When the weather is good, do as the locals do: buy some food and drinks, and eat them at Graslei (or Korenlei, which has the better views and is less crowded). For the children nothing beats an ice cream to lick on while taking in the sights. You can find a large selection at Damass, Korenmarkt.
And if that all wasn’t sweet enough… … then you don’t want to miss out on the delicious cupcakes and pies of Julies Houses (Kraanlei). They almost look to good to be eaten!
Fancy something savoury?
I’m pretty certain there’s a lot of food in town that children will love. Numerous eateries have ‘stoverij’ on the menu, a traditional beef stew with a beer sauce. The alcohol is evaporated in the cooking process, so it’s safe to serve it to your minors 😉
If they dig spaghetti, head over to Kastart in Onderbergen – but there might be a queue at lunchtime.
Closeby, at Jacobijnenstraat, you’ll find Balls ‘n Glory: traditional Belgian meatballs, filled with a liquid filling that changes daily. They can be eaten with ‘stoemp’ (mashed potatoes with veggies) or a salad. Their homemade lemonade is a treat!
But the one thing you must try when in Belgian are fries from a “frietkot”, or fries shop. The best ones in the centre are the tiny one in one of the shops tucked alongside the meathouse (Groentenmarkt) or the old stall on Vrijdagmarkt. Try to have a pack of fries with mayonnaise, with a frikandel (for the adults make that a frikandel speciaal).
3. Need some air?
If all that city exploring has left your children with a cultural hangover, you might want to head a little outside the city centre for some extra fun. Blaarmeersen is a large recreational area. It has a big lake, a campsite, a beach, a playground and numerous possibilities to sport. It’s the place to be when the weather is hot! Have a rainy day? Head to the other side of town and go swimming at Rozebroeken. This swimming pool has a regular 50m pool, but also has a tropical lagoon, with a lot of slides and a huge toddler area. In summertime their outdoor water playground is also open.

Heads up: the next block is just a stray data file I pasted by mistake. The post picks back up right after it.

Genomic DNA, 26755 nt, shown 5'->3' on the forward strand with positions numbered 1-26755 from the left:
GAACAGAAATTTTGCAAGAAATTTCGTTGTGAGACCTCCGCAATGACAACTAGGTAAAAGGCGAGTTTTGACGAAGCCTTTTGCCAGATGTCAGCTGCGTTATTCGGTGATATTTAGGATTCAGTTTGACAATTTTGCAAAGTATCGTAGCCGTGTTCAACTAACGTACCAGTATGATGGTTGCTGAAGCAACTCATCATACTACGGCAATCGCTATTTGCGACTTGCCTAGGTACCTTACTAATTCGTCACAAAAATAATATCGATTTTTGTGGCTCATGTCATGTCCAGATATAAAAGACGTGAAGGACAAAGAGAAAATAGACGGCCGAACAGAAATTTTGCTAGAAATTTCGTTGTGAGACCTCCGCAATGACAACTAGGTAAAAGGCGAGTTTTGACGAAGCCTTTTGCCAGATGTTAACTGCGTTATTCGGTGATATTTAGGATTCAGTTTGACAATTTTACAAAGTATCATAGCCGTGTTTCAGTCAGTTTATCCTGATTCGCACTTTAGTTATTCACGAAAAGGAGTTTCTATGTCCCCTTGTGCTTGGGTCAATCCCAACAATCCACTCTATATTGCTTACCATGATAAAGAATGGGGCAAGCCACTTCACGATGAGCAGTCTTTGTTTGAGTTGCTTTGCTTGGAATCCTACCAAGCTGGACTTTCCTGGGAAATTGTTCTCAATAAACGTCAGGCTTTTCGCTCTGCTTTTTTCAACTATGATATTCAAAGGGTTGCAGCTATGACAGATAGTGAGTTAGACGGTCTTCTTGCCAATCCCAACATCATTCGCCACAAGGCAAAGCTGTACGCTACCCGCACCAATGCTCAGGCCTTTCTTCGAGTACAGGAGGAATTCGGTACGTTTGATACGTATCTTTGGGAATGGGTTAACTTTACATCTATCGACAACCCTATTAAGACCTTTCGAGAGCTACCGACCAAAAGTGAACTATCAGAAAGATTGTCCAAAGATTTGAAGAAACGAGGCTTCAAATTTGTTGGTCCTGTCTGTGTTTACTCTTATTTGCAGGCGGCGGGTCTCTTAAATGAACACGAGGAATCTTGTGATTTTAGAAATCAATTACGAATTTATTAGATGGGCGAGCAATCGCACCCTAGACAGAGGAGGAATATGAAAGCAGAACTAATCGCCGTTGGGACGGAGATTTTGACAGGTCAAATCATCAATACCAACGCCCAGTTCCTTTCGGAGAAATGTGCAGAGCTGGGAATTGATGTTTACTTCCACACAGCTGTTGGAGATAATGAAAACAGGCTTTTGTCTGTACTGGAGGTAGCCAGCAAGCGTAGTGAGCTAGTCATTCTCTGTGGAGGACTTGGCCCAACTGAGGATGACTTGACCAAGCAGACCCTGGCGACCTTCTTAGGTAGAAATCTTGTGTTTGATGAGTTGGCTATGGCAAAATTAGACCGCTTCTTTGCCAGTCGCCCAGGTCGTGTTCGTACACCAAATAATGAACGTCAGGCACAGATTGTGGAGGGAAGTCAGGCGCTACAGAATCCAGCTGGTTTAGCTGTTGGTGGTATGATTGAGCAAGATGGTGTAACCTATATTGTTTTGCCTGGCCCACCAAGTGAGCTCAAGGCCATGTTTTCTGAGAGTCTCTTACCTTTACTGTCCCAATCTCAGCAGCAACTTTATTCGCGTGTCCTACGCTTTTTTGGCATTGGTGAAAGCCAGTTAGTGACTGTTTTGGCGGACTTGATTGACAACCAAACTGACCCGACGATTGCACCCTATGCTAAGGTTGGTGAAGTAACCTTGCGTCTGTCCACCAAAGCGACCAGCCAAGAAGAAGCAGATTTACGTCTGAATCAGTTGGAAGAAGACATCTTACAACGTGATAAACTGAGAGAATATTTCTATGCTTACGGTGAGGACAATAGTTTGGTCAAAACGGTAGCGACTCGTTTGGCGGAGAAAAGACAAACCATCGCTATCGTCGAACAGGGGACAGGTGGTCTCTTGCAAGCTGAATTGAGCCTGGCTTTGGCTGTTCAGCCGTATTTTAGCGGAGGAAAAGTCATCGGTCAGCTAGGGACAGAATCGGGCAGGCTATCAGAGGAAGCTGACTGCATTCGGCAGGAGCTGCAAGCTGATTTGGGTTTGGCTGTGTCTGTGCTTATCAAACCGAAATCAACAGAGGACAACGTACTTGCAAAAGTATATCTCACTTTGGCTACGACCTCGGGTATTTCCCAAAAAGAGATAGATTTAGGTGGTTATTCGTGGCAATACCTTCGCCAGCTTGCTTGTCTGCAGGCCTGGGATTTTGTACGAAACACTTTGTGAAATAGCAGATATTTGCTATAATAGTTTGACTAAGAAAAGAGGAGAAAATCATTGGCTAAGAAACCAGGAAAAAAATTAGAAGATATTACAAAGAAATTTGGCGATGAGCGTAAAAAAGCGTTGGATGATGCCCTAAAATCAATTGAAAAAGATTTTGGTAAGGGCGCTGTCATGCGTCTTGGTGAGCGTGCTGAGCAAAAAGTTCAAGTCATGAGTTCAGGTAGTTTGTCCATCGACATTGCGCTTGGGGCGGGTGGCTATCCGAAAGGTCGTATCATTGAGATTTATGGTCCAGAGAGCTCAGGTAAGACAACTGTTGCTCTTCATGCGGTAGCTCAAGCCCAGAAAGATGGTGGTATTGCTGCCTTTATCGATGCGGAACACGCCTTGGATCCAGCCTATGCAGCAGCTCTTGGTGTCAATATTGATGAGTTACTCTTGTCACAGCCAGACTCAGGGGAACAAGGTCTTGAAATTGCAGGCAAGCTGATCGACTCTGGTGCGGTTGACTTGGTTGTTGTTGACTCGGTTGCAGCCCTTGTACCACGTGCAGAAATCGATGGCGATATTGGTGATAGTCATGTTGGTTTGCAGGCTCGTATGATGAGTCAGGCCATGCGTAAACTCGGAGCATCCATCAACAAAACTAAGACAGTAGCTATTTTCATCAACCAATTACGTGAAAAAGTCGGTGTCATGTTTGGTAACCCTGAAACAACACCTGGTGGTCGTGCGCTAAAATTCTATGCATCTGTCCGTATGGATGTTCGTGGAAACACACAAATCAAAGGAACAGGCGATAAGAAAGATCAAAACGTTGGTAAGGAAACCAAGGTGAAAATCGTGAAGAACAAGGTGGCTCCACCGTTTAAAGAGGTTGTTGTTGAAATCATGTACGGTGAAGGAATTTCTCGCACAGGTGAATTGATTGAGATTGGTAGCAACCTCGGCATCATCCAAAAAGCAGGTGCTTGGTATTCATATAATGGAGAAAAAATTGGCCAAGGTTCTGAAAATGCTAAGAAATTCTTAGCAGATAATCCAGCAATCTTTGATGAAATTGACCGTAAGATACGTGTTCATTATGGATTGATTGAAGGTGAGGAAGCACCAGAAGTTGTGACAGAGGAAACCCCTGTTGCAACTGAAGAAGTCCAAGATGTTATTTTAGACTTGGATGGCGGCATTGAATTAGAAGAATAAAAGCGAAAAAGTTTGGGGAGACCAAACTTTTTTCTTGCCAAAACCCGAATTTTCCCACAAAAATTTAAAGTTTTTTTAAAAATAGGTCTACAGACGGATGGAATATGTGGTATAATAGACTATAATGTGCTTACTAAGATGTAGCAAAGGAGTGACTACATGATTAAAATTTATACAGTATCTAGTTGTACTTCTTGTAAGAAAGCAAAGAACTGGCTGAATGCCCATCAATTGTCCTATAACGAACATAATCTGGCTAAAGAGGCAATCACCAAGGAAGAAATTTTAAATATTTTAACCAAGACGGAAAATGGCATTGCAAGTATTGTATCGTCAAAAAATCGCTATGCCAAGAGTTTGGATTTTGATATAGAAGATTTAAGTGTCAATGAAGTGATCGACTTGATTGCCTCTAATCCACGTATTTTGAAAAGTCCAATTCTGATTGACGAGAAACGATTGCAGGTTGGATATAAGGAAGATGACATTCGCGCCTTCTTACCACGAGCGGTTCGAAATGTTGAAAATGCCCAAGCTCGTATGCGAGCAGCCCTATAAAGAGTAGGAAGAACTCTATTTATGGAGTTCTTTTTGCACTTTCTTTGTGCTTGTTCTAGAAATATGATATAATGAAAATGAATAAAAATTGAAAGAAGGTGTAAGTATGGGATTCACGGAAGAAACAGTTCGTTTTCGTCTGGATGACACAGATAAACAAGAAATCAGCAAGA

4. Fancy a party (or two)?
Every year in July, the city of Ghent transforms into one big festival. Most of it is free. You can see concerts, street theater, fireworks and parades during the 10 day festival “Gentse Feesten”.
It starts the Friday before the 21st of July. There are ups and downs to this festival. First of all, the city is packed with visitors. Last year 1.38 million people attended the festival. This means accommodation has to be booked well in advance, and it also means the city is very crowded.
The city is also packed with stages, so you don’t get the best view of all the sights. The ups are the tons of free stuff to do, and sometimes you can see very good (Belgian) bands for free or for a couple of €.
Boomtown and Polé Polé are probably the two best spots to look out for! With young children I wouldn’t recommend it – certainly not when you’re staying in the city (you will lack some sleep). Teenagers will love it though!
Bear in mind that in the period just after Gentse Feesten a lot of restaurants and local shops close down for their annual holiday. They need their rest after those 10 days!
Want to save yourself some money on a Ghent weekend? Check out the Ghent City Guide with Ghent Card.
Wow, I don’t know about you but I am salivating at all these great food ideas visiting Ghent! Thanks so much to Annick and her family for sharing with tips and ideas for visiting Ghent with kids – Keri from Our Globetrotters
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Did you catch the rest of our Explore My City Series? Written by parents with the inside scoop on what to do in the city they call home.